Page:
This year South Africa celebrates 20 years of democracy. The anniversary, coming in an election year, provides an opportunity for the ANC government to reflect back on the achievements of the past 20 years. Equally, opposition parties will seize the moment to reflect on the failures of the past 20 years. These analyses, and the accompanying array of somewhat baffling statistics, focus – for good reason – on what the government has or has not done to improve conditions for its citizens. Excluded from these analyses are reflections on the role played by the multitude of non-governmental organisations that continue to support the implementation of legislation and offer a wide range of services at community level under difficult and uncertain circumstances. The jury is still out on how useful it is to gaze back at each decade post-apartheid and count our successes and failures. It is certainly not clear that it serves any purpose other than providing politicians with a framework within which to promote their interests. As such, I shall resist the temptation to reiterate here the claims already made about changes, or lack thereof, to the criminal justice system. However, our next edition –SACQ 48 – will be a special edition dedicated to assessing the impact of policy changes on access to justice, effective policing, violence prevention and incarceration in South Africa over the past twenty years.
In this edition of SACQ Stacy Moreland starts the process of assessing transformation, or rather the lack thereof, by offering an analysis of judgements made in rape cases in the Western Cape. She comes to the rather depressing, but perhaps quite predictable finding that patriarchal notions of gender still inform judgements in rape cases – and in so doing reinforce stereotypical ideas of worthy and unworthy victims.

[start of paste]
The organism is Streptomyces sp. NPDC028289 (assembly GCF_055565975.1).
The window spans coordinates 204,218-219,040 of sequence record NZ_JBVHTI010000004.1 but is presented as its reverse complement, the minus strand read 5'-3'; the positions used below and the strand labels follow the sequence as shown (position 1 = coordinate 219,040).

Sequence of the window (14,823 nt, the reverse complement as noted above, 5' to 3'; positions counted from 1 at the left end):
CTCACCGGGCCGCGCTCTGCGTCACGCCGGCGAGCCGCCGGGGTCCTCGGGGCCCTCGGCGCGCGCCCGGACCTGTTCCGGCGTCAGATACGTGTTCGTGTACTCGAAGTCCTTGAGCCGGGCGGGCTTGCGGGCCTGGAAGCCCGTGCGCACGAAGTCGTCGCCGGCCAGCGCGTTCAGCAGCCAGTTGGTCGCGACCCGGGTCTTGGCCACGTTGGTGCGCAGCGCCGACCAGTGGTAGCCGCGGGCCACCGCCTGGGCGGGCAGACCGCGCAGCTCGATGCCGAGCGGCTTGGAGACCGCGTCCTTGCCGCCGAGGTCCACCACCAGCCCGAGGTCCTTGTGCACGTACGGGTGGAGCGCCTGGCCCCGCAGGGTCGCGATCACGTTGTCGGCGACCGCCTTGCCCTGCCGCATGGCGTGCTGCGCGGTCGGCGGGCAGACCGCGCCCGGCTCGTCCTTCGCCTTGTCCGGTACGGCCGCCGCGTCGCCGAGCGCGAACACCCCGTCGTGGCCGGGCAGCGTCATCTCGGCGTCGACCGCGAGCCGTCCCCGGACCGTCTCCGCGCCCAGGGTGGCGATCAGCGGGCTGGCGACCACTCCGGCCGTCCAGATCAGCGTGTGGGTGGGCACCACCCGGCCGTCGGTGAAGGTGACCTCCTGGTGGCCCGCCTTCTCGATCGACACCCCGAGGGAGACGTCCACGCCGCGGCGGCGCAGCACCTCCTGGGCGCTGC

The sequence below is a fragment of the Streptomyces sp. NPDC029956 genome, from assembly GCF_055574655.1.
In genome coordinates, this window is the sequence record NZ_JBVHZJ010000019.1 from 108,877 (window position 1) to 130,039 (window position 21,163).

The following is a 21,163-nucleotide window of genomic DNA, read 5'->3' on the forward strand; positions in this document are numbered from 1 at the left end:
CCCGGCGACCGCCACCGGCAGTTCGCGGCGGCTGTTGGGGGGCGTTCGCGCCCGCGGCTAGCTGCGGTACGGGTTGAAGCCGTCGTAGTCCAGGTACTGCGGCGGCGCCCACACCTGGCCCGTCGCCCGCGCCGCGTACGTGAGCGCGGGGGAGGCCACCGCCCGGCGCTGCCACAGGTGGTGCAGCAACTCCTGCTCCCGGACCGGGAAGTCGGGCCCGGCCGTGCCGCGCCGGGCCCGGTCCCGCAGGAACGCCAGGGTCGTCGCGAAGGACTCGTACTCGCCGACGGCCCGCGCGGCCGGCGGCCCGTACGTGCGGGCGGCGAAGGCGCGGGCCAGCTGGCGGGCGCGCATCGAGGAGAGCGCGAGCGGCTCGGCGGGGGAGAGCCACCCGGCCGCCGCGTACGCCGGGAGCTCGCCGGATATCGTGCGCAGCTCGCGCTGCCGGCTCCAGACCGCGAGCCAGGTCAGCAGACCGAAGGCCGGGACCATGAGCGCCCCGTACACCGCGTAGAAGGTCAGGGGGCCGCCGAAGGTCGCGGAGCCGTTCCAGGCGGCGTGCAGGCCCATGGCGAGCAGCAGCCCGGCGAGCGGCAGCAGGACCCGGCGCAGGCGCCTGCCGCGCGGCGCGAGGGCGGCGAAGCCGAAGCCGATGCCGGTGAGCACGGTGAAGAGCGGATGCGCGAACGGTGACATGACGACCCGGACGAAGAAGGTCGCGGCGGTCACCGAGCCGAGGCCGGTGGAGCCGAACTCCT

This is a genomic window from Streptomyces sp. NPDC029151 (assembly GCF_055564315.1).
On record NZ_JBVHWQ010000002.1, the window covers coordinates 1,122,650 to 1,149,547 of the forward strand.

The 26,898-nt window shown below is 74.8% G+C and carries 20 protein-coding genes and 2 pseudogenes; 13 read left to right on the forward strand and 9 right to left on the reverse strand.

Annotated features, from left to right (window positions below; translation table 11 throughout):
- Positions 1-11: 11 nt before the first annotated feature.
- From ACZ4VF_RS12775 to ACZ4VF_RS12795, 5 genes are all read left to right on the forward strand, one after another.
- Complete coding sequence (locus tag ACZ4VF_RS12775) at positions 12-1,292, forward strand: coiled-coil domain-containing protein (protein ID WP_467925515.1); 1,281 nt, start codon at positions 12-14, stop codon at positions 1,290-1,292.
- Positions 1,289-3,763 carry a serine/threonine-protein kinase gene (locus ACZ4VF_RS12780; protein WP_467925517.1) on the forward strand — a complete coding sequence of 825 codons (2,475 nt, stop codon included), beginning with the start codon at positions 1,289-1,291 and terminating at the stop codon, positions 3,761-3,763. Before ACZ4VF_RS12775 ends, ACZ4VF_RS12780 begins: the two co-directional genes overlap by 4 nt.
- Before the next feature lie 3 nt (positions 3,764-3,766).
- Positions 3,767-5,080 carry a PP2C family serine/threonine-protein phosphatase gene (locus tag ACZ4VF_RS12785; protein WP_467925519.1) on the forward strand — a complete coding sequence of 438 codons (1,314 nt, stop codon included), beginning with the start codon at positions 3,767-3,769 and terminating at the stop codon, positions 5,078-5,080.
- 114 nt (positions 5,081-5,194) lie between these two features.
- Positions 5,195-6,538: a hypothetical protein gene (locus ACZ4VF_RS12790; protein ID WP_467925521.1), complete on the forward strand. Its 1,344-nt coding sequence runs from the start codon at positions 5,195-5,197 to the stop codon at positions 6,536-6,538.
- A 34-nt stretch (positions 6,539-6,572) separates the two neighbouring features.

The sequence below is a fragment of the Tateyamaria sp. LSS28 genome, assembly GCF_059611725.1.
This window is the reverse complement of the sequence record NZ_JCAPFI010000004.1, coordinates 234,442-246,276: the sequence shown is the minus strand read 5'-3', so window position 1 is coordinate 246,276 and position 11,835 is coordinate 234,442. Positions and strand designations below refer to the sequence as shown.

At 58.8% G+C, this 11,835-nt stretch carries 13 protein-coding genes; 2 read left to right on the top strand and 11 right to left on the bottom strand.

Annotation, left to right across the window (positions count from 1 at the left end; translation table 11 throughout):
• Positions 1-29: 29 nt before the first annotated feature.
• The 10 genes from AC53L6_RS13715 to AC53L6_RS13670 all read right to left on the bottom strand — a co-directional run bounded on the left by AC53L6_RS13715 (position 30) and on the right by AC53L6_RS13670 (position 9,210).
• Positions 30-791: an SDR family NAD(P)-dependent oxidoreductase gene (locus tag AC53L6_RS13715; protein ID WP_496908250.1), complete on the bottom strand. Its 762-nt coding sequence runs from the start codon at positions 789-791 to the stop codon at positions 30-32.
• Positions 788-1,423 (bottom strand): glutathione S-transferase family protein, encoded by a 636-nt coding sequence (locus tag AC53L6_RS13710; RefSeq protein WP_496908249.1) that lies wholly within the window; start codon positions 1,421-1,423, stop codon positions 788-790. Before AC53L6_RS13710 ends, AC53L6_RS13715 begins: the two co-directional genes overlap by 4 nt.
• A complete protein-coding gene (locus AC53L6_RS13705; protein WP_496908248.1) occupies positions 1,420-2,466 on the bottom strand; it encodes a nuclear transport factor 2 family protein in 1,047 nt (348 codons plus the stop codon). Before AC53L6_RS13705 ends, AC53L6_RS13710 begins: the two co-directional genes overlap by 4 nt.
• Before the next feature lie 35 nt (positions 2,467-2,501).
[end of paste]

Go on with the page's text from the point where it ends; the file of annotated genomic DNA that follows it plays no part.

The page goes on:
Staying with the adjudication of rape cases, Heidi Barnes offers an analysis of the Constitutional Court case F v Minister of Safety and Security in which the Constitutional Court established the basis for determining the vicarious responsibility of the state, in this case for the criminal act of a police officer. The case in question involved the rape of a young woman by a police officer who was on standby duty. Barnes argues that this case ‘has at last provided clarity and transparency on the normative bases for holding the state vicariously liable for the criminal acts of police officers. These are the police’s constitutional obligations to protect the public, and the entitlement of the public to place their trust in the police.’ The ruling, she argues, significantly increases the likelihood of the Minister of Police being held responsible for criminal acts conducted by the police, even those who are not on duty at the time of the act.